A homeless family at the DC Village shelter. (AP Photo/Jacquelyn Martin)
More than one-third of Americans who use shelters annually are parents and their children. In 2011, that added up to more than 500,000 people.
According to Joe Volk, CEO of Community Advocates in Milwaukee, prevalent family homelessness is no accident.
“In 2000, we as a nation—and the Department of Housing and Urban Development—made the terrible decision to abandon homeless children and their families,” said Volk, speaking at a Congressional briefing on The American Almanac of Family Homelessness, authored by the Institute for Children, Poverty and Homelessness. “Families for a decade have been ignored.”
As the Almanac makes clear, federal attention and resources have focused instead on chronically homeless single adults—usually the most visible homeless people in communities across the country, most of whom have severe intellectual or physical disabilities. There was a recognition that it is far less expensive to place these men and women in their own apartments with access to social services—called the “Housing First” model—than to continue paying the long-term costs associated with jail time, and recurring treatment at emergency rooms and hospitals.
The federal government’s plan was to use the savings gained by reducing homelessness among single adults to fight family homelessness. But that hasn’t happened.
Since 2007, there has been a 19 percent decline in chronically homeless single adults. In contrast, family homelessness has increased by more than 13 percent over the same period. Matthew Adams, principal policy analyst for ICPH, noted that the number of homeless school-aged children surpassed 1 million for the first time during the 2011-12 school year—a 57 percent increase since 2006-07.
“This is basically all a result of focusing our fiscal and human capital solely on single adults,” said Adams. Despite a rise in extreme poverty, a decline in affordable housing, a shortage of rental subsidies, high unemployment and a foreclosure crisis, this strategy hasn’t changed—with the exception of provisions in the Recovery Act that are now expired.
While the long-term costs of family homelessness are more difficult to quantify than are those costs associated with single adult homelessness, they are nevertheless significant and real (costs to the nation’s character aside).
The Almanac explores the toll that housing instability, poor nutrition and lack of quality health care takes on homeless children: they experience twice the rate of chronic illnesses; twice the rate of learning disabilities; and three times the rate of emotional or behavioral problems as their peers who have stable housing. Homeless children have less than half the rate of proficiency in math and reading as their housed classmates. It’s not surprising that less than one in four homeless children graduates from high school—what’s surprising is that that one child manages to graduate at all.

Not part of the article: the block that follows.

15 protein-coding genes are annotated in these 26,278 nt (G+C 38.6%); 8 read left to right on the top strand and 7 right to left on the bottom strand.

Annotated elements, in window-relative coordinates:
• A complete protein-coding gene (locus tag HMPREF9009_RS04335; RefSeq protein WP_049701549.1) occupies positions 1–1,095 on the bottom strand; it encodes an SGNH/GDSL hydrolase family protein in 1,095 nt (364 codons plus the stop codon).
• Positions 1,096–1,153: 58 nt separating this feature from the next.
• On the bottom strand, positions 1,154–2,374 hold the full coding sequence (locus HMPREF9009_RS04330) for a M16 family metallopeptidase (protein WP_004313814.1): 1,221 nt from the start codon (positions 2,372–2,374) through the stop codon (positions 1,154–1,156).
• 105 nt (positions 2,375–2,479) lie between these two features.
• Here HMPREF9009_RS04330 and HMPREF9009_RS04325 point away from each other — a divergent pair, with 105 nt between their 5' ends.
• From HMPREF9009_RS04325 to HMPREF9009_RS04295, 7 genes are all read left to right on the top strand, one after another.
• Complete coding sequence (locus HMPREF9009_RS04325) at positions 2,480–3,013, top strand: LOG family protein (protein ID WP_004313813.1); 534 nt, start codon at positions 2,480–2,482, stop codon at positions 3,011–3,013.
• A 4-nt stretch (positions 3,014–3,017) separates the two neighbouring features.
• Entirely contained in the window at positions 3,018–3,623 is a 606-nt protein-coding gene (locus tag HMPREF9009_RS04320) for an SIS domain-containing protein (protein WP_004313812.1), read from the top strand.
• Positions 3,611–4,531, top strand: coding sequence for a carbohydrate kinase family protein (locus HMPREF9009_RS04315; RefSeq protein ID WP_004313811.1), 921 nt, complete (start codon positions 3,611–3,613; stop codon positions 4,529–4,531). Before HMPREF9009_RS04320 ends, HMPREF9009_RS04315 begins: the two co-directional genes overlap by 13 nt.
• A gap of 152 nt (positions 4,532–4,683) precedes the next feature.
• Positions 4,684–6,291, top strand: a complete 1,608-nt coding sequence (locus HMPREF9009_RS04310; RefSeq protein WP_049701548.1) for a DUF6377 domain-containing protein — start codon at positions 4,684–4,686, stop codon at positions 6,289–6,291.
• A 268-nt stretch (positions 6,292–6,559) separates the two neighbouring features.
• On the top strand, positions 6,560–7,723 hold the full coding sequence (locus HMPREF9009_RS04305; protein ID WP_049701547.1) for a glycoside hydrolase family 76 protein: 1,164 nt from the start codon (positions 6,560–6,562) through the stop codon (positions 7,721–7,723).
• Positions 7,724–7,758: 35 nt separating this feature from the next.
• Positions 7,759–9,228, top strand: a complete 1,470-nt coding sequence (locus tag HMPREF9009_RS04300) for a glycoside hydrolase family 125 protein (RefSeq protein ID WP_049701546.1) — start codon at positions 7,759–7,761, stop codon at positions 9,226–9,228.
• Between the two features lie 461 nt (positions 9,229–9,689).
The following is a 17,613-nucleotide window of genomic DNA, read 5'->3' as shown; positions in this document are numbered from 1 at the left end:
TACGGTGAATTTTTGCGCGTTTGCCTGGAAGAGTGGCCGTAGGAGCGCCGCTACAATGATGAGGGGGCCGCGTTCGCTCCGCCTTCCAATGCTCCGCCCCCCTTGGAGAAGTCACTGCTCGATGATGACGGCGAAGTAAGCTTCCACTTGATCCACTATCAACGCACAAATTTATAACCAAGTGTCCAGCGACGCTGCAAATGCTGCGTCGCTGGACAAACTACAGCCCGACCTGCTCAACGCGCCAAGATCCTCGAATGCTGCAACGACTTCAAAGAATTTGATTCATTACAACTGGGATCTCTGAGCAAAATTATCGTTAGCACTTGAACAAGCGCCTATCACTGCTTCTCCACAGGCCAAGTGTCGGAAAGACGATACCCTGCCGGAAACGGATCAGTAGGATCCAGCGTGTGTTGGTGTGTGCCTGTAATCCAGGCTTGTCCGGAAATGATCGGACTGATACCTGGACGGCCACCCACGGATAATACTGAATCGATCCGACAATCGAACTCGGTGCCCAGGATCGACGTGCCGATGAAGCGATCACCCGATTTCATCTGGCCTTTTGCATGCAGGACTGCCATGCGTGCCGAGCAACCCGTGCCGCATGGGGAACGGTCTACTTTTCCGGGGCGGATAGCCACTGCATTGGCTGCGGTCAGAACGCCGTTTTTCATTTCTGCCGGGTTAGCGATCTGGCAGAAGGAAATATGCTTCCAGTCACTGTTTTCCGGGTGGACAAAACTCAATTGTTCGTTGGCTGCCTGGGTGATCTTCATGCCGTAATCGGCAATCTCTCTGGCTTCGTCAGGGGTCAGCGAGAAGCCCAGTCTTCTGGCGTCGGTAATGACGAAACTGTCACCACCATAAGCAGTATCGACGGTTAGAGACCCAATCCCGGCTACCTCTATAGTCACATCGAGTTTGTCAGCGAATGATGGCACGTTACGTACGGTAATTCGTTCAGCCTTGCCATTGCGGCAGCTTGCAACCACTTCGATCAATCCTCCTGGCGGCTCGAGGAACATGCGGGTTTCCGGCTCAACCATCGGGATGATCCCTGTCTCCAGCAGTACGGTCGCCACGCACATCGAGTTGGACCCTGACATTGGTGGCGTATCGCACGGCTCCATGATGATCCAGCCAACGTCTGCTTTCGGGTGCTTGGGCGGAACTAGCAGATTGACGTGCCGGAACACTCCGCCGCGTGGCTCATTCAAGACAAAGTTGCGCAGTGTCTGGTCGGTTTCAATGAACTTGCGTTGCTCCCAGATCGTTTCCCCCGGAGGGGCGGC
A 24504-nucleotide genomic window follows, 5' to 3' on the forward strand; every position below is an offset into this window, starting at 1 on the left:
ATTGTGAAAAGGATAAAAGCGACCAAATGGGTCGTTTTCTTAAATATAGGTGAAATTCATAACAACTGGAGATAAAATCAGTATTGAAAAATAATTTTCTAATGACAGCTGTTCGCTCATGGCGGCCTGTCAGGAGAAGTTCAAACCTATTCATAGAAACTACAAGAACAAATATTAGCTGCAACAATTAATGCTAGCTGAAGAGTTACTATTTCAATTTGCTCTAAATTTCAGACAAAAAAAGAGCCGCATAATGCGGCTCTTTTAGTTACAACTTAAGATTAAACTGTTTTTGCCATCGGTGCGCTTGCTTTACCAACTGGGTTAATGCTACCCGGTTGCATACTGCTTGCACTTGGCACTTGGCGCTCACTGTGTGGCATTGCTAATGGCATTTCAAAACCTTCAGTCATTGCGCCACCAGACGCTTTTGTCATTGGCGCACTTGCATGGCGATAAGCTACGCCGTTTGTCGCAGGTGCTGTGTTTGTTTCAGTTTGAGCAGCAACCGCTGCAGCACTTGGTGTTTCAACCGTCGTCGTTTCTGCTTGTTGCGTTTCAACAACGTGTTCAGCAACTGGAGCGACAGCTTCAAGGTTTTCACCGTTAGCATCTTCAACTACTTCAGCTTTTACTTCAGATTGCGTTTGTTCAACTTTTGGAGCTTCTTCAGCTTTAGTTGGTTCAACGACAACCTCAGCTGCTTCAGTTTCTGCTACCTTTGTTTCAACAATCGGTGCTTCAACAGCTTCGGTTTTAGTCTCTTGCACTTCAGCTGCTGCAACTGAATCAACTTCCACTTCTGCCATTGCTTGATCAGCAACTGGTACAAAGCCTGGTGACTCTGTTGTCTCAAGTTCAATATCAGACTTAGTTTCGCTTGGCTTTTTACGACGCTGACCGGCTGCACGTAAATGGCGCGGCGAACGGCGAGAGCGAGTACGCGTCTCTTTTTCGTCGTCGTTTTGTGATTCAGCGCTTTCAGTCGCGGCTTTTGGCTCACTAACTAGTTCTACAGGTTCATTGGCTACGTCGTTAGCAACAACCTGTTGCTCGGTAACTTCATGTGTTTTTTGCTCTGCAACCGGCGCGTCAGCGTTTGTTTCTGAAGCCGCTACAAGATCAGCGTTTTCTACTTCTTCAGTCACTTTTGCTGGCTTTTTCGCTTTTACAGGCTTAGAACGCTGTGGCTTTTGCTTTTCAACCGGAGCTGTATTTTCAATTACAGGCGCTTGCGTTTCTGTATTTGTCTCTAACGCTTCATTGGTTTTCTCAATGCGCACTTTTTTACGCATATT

The McKinney-Vento Homeless Education Assistance Improvements Act is supposed to ensure that all homeless students have equal access to education. But despite the dramatic rise in homeless students since 2006, only one in five school districts receives education assistance grants to help them.
To the extent that family homelessness is on the federal government’s agenda at all—and there is a federal goal to end family homelessness by 2020 (the goal for ending single adult and veteran homelessness is 2015)—there is real concern among many advocates that HUD is attempting to use the “Housing First” approach to help homeless families. Although they agree that it has shown success with single adults, these advocates argue that it simply isn’t the right solution for many—or even most—homeless families.
“It’s a whole different dynamic for families,” said Volk, who operates shelters and permanent housing for both single adults and families.
Volk said that an intellectually or physically disabled homeless single adult is usually able to qualify for Supplemental Security Income (SSI), which is $770 per month in Wisconsin. That stable income is sufficient to rent a fully furnished apartment with utilities paid in his state.
In contrast, a single mother must apply for Temporary Assistance for Needy Families (TANF), which in Wisconsin is $653 per month no matter the size of the family. She then must meet a work requirement, arrange for child care, buy furniture and pay for utilities, among other challenges. If her child is sick and she stays home from work, she is sanctioned by the TANF program. She might lose her $653 assistance, consequently fall behind on rent and begin her slide towards homelessness again.
Dona Anderson, director of ICHP, said there is way too much emphasis on getting families out of shelters quickly, rather than making sure they don’t return to the shelter again.
“What could we do if we could serve families in a dedicated, serious fashion for 12 to 24 months? And really address those education barriers, employment barriers, really get these families stabilized so that once they leave a shelter we don’t see them coming back?” said Anderson. “Can we address those deeper-seeded needs rather than just the initial crisis that brought them to the shelter?”
“We’re moving people out of shelters too fast and then we wonder why they don’t succeed,” he said. “They don’t succeed because we didn’t give them enough time and enough support before they moved out. We need to rethink how we work with homeless families.”